I was so busy this fall that I never got to comment on the latest Pew data on religion. While I missed the discussion back in November I hope people won’t mind me taking it up now.
The main, if unsurprising, conclusion Pew gave was that the US was becoming less religion. This is largely due to the rise of the Nones who have been increasing in number since the mid 90’s. Among those who are still religious though (about ¾) Pew notes “there has been no discernible drop in most measures of religious commitment. Indeed by some conventional measures, religiously affiliated Americans are, on average, even more devout than they were a few years ago.”
The interesting drops are those who believe in God dropped from 92% to 89% from 2007 to 2014. Those certain God exists dropped far more sharply from 71% to 63%. A lot of this is again tied to the rise of the Nones. Pew has their population rising from 16% to 23%. Which is quite high.
Now I’ve argued that a lot of this shift of the Nones is largely people with loose commitment to religion who in the past would have said they were baptist and perhaps attended the occasional event. While there was a use for some loose commitment (or at least telling people they were committed) now there just isn’t that ground.
Continue reading Pew on Religion 2014
Tyler Cowan posts a link to an interesting paper on religion.
What is the role of religious institutions and religious workers in the racial earnings gap in the United States? In this paper we explore the relationship between childhood exposure to religious density, as measured with the number of religious workers at the state level, and the labor market outcomes of the worker thirty years later. We use data that spans over fifty years to identify changes in earnings due to early exposure to religion: our first source of identification uses changes in these two variables within states, and our second source of identification uses states’ differences by following workers who moved to a different state. Our results suggest that living in a state with a an extra clergy member for each 1,000 habitants increases the earnings of black workers by 1.7 to 3.6 percentage points relative to white workers.. In addition we show that this relationship is robust to different measures of exposure to religious density, and that these estimates increase to 7.6 percentage points when the change on religious density is defined exclusively increasing an extra black religious workers for each 1,000 habitants. Finally, we estimate a series of robustness tests that suggest that these results are not due to spatial sorting across states, nor to secular time trends associated with changes in labor market outcomes for black American workers.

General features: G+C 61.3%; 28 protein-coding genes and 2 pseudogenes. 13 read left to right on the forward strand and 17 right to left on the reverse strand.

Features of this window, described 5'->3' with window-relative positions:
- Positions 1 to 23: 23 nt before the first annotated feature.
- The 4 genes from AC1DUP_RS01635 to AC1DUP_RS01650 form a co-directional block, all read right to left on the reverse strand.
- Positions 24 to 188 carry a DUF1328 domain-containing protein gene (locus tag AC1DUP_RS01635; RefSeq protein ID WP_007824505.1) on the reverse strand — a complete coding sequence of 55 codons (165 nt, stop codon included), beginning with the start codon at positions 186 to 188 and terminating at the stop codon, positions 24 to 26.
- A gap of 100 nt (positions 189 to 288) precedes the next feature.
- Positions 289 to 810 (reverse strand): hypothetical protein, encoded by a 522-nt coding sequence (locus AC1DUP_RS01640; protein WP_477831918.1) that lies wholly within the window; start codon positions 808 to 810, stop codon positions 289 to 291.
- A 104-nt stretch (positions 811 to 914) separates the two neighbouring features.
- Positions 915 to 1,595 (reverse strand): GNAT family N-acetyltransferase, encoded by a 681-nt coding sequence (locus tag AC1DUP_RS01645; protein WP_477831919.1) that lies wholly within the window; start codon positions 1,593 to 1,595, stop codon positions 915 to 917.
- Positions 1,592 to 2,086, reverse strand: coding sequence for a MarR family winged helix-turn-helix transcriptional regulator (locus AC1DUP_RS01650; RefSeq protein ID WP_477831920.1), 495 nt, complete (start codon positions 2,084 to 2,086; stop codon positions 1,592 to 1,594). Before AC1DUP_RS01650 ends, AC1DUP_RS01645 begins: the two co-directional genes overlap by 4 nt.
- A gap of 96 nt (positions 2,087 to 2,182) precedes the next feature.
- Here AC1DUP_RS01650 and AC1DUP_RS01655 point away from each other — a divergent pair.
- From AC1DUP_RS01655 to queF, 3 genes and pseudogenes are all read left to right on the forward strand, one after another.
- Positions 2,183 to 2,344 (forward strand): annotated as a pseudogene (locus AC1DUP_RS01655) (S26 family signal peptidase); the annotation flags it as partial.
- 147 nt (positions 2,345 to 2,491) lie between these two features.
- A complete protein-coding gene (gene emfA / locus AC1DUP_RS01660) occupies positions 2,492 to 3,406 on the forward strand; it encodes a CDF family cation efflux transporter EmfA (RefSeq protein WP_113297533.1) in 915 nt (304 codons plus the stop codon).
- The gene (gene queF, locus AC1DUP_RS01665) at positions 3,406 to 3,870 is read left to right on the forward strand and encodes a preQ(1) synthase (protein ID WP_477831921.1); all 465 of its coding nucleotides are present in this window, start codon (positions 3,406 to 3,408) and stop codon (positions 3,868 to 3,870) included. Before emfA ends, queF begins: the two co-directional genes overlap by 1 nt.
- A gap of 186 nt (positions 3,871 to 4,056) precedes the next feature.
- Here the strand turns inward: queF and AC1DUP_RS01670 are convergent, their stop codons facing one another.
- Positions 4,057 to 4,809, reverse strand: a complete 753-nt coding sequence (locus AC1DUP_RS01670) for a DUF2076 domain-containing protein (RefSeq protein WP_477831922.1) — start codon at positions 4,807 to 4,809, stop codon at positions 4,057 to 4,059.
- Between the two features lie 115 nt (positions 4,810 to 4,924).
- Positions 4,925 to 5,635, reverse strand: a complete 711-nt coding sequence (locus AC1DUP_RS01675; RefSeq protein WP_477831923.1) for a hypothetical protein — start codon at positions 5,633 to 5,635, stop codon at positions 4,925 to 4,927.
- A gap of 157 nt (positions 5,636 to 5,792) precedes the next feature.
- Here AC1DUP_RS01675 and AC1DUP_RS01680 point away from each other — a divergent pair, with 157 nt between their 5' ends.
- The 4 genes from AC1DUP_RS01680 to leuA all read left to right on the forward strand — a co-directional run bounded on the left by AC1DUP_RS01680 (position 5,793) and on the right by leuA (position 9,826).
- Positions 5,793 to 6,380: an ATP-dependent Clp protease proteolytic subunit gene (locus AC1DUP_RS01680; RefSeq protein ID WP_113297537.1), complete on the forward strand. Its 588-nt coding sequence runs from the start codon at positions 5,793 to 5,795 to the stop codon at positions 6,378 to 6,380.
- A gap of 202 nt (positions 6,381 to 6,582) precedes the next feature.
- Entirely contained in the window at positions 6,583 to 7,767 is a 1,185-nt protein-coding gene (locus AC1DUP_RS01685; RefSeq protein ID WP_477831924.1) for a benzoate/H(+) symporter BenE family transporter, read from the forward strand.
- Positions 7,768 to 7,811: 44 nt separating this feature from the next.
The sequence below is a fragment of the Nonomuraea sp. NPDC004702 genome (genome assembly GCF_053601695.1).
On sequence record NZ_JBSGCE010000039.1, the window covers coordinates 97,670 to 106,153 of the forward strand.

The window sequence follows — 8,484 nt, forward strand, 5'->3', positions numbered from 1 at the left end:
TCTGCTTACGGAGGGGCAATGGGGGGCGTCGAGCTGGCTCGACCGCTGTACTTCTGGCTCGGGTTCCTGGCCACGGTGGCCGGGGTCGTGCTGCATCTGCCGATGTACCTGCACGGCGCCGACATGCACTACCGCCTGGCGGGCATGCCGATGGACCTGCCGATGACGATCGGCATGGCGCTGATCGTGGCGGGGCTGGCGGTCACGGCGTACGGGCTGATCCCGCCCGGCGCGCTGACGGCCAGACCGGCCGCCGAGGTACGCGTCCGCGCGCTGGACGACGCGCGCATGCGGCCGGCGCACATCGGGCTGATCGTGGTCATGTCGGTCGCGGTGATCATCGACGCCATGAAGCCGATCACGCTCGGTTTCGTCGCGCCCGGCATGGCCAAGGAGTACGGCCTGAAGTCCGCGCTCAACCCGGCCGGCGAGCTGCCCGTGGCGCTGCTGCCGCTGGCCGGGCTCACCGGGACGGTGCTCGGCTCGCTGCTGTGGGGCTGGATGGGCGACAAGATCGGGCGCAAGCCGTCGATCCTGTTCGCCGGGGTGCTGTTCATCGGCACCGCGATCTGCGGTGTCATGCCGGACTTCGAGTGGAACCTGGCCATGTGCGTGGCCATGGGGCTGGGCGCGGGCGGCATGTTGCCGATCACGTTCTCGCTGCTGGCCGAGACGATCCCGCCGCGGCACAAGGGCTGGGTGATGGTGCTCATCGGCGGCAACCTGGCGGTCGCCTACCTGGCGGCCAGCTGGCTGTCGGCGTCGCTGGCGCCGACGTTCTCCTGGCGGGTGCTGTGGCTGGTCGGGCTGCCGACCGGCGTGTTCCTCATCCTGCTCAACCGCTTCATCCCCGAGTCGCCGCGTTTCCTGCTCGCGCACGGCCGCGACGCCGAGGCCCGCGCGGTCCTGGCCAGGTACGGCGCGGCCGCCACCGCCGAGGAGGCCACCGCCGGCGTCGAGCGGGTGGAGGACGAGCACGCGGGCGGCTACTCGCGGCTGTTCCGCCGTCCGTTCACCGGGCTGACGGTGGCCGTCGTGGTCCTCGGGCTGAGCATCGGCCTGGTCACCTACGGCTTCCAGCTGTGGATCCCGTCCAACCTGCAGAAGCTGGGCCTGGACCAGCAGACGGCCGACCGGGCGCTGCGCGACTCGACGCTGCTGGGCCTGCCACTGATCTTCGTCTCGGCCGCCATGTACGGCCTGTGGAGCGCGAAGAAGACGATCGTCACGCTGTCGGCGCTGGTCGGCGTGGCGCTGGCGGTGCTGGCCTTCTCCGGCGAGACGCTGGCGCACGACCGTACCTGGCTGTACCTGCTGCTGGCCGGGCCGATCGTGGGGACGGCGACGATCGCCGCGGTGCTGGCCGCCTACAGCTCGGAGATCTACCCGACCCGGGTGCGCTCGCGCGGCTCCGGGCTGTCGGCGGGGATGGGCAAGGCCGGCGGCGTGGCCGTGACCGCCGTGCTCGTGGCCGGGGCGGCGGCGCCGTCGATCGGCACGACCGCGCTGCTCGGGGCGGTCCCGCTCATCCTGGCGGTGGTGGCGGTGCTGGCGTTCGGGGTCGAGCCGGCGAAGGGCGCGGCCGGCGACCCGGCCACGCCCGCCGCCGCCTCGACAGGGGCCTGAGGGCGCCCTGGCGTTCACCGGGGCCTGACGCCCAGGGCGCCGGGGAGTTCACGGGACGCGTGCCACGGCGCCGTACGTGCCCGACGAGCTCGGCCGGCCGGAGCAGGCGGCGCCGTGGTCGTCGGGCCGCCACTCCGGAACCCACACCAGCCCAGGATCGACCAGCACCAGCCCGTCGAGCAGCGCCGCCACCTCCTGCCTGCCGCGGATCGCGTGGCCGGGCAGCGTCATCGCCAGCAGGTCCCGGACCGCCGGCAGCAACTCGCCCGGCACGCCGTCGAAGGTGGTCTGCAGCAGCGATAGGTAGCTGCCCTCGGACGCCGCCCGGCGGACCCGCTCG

It’d be interesting knowing how religion affects wages independent of race.
I’ve been meaning to get back to my whole epistemology investigation I started in the spring. Then I asked what truth does. A lot of the recent posts I’ve done have actually been me thinking about that issue. Certainly the post “Hebrew Conceptions of Truth” is important as is the post from the summer “Pierce vs. James on Truth.” But of course “truth” is just a term we pick up from our language and culture. Just because the Hebrews thought of truth primarily as about objects (roughly akin to an Aristotilean essence, but in terms of reliability towards a purpose) doesn’t mean we have to. There’s no reason we can’t talk about all this from our own language. Within our own broad framework it seems there are two main issues we are concerned with. The first is whether we ought believe what we believe. The second in the nature of our beliefs. (I’d add that a third one is inquiry although that tends to be caught up with the question of ought)
This is important to get clear. It may be after all we’re justified in believing something but can’t tell if we’re justified. This is a common theme among the movement called reliabilism in epistemology. We may have some process that justifies our belief but with regards to some particular belief we can’t give an account of that justification. While I think reliabilism is an important consideration I think it misses something key in that with regards to knowledge it seems we want to know if we know. That is we want to be able to adjudicate, if only to ourselves, between beliefs. A reliabilism in which the ground of our knowledge might be cut off from us seems problematic. Yet, from a Mormon perspective, we might consider ourselves guided by the spirit but only recognize that we’re guided looking back at our life.
Continue reading What Does Truth Do in Mormonism?
I’ve been falling down on the job with regular posting. My apologies. However there is something I can’t forget. The SMTP conference, one of my favorite LDS themed conferences, is at BYU this week starting Thursday. While I’m swamped with work I’m hoping to make it for several sessions on Thursday and Friday.
The full schedule is available at the SMPT site.
Some of the more interesting sessions are at 3 pm on Thursday. Unfortunately at the same time. One is a session on embodiment by Steven Peck and the other is on Finitism and Atonement by Jeremy Talmage. At 4 pm Steven moves to an evolution session with Blake Ostler. On Friday at 10 there’s a session on divine foreknowledge and freedom by Nate Rockwood and then a session by Joe Spencer on time, being and negation. (Not sure what that means) Of course all the sessions sound quite interesting, but those are the ones I’m most interested.
I do truly wish I could attend the session Saturday morning by Rosalynd Welch and Sam Brown on whether faith is a matter of choice. I’ve written a fair bit on that topic. Unfortunately it’s my son’s birthday and family of course comes first. I might do something on that later. Likewise James Mclachlan is doing a session on William Chamberlin’s social conception of God. This gets into some of the themes of a discussion he had in one of the philosophy collections whose name escapes me right now. (Expect an edit of that sentence later tonight)